17. Control measures • Water treatment system • Softeners and deionizers are ion exchanger and do not remove bacteria or endotoxin • Carbon filters remove certain organic chemicals but increase the growth of bacteria and do not remove endotoxin • Particulate (prefilters); deep filtration for debris but do not remove bacteria or endotoxin • Absolute filters remove bacteria but easily colonized and do not remove endotoxin • Ultraviolet some water bacteria are resistant and do not remove endotoxin AAMI; 2003

  18. Cont…control measures • Reverse osmosis • Able to remove both bacteria and bacterial endotoxin but not 100% • Require routine disinfection AAMI; 2003

  19. Recommendation for water system • Recommendation would be a set of prefilter, softener, carbon filter, reverse osmosis and ultrafilters • Making the plant as close as possible to dialysis (short piping) • The piping system to be small size and must not have rough joints or dead ends • Outlet taps should be at high level • Storage tanks are not recommended as they serve as reservoir other wise must be routinely disinfected • Disinfection process must include all parts of the dialysis machine that exposed to water AAMI; 2003

  20. Cont…control measures • Vascular access infection • Not to use antibiotic prophylaxis prior to catheter insertion • Not to replace the catheter routinely • Proper sterile technique during insertion • Use catheter for dialysis only and restrict manipulation and dressing to trained personnel • Change dressing with every dialysis session or when visibly damp loose or soiled • Treatment with mupirocin for carriers who have catheter-related blood stream infection due to S. aureus. NKF, Am J Kidney Dis 2001.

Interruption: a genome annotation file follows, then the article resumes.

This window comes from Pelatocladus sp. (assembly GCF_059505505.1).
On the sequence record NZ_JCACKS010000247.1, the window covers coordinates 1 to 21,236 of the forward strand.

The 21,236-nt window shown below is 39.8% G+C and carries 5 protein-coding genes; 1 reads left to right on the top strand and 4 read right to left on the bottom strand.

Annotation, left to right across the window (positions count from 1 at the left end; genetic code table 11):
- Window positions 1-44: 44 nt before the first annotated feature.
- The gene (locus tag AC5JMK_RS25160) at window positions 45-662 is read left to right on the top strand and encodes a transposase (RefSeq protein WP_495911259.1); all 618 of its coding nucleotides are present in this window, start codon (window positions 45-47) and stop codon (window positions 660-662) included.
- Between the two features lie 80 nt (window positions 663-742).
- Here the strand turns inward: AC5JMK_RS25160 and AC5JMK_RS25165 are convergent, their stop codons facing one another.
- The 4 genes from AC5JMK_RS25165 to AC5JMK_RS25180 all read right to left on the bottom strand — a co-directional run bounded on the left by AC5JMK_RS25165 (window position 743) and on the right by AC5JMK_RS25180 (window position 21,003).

21. Recommended general guidelines • Strict hand washing and PPEs • Clear segregation between the dirty and clean areas defining • Items taken to dirty area either disposed, dedicated or disinfected prior to taken back to clean area • Unused medications or supplies taken to dirty area must be used for that patient only • Multi dose vials must be prepared in clean central area • Not to use common medication carts or trays * Saudi Centre for Organ Transplantation

  22. Cont…guidelines • Blood samples or patient side used equipments must not be handled in clean area • Use external venous and arterial transducer filters to protect dialysis machine pressure monitor from blood • Clean and disinfect station between patients • Used dialyzers and tubing must be placed in leak proof containers for transport from station to reprocessing or disposal area * Saudi Centre for Organ Transplantation

  23. Summary • BBP, bacterial infections and pyrogenic reactions are preventable complications of dialysis • Set up a system for infection control guidelines in your dialysis unit (Policy) • Training, education and compliance will surely reduce infections in dialysis units • Surveillance for dialysis units improves the outcome • BBP • Bacterial infection • Pyrogenic reaction

  24. Hand in hand for the best